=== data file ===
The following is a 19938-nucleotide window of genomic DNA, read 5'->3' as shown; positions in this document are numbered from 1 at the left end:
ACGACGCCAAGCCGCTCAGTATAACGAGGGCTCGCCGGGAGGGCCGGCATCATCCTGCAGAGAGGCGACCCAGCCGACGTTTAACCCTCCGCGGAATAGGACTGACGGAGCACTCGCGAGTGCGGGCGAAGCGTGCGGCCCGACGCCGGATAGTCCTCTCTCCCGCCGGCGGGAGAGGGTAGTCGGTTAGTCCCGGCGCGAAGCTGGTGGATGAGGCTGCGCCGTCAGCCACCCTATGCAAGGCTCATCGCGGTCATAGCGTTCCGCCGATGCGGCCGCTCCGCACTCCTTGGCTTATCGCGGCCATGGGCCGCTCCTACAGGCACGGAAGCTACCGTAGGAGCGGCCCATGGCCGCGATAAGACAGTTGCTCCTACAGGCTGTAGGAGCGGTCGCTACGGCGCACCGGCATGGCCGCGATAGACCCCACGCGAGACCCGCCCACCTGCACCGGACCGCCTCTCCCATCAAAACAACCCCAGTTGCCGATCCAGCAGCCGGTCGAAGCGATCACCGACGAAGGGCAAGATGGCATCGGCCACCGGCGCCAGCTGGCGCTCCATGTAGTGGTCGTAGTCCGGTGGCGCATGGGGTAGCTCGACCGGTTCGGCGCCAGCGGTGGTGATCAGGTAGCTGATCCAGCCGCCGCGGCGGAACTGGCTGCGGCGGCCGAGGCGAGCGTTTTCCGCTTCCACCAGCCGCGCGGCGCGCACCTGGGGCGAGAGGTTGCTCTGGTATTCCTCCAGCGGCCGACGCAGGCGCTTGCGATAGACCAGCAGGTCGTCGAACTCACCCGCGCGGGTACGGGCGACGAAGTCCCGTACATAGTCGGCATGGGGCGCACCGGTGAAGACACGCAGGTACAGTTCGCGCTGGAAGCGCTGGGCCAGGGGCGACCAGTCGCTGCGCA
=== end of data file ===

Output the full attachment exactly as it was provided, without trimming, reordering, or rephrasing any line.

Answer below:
The following is a 19938-nucleotide window of genomic DNA, read 5'->3' as shown; positions in this document are numbered from 1 at the left end:
ACGACGCCAAGCCGCTCAGTATAACGAGGGCTCGCCGGGAGGGCCGGCATCATCCTGCAGAGAGGCGACCCAGCCGACGTTTAACCCTCCGCGGAATAGGACTGACGGAGCACTCGCGAGTGCGGGCGAAGCGTGCGGCCCGACGCCGGATAGTCCTCTCTCCCGCCGGCGGGAGAGGGTAGTCGGTTAGTCCCGGCGCGAAGCTGGTGGATGAGGCTGCGCCGTCAGCCACCCTATGCAAGGCTCATCGCGGTCATAGCGTTCCGCCGATGCGGCCGCTCCGCACTCCTTGGCTTATCGCGGCCATGGGCCGCTCCTACAGGCACGGAAGCTACCGTAGGAGCGGCCCATGGCCGCGATAAGACAGTTGCTCCTACAGGCTGTAGGAGCGGTCGCTACGGCGCACCGGCATGGCCGCGATAGACCCCACGCGAGACCCGCCCACCTGCACCGGACCGCCTCTCCCATCAAAACAACCCCAGTTGCCGATCCAGCAGCCGGTCGAAGCGATCACCGACGAAGGGCAAGATGGCATCGGCCACCGGCGCCAGCTGGCGCTCCATGTAGTGGTCGTAGTCCGGTGGCGCATGGGGTAGCTCGACCGGTTCGGCGCCAGCGGTGGTGATCAGGTAGCTGATCCAGCCGCCGCGGCGGAACTGGCTGCGGCGGCCGAGGCGAGCGTTTTCCGCTTCCACCAGCCGCGCGGCGCGCACCTGGGGCGAGAGGTTGCTCTGGTATTCCTCCAGCGGCCGACGCAGGCGCTTGCGATAGACCAGCAGGTCGTCGAACTCACCCGCGCGGGTACGGGCGACGAAGTCCCGTACATAGTCGGCATGGGGCGCACCGGTGAAGACACGCAGGTACAGTTCGCGCTGGAAGCGCTGGGCCAGGGGCGACCAGTCGCTGCGCA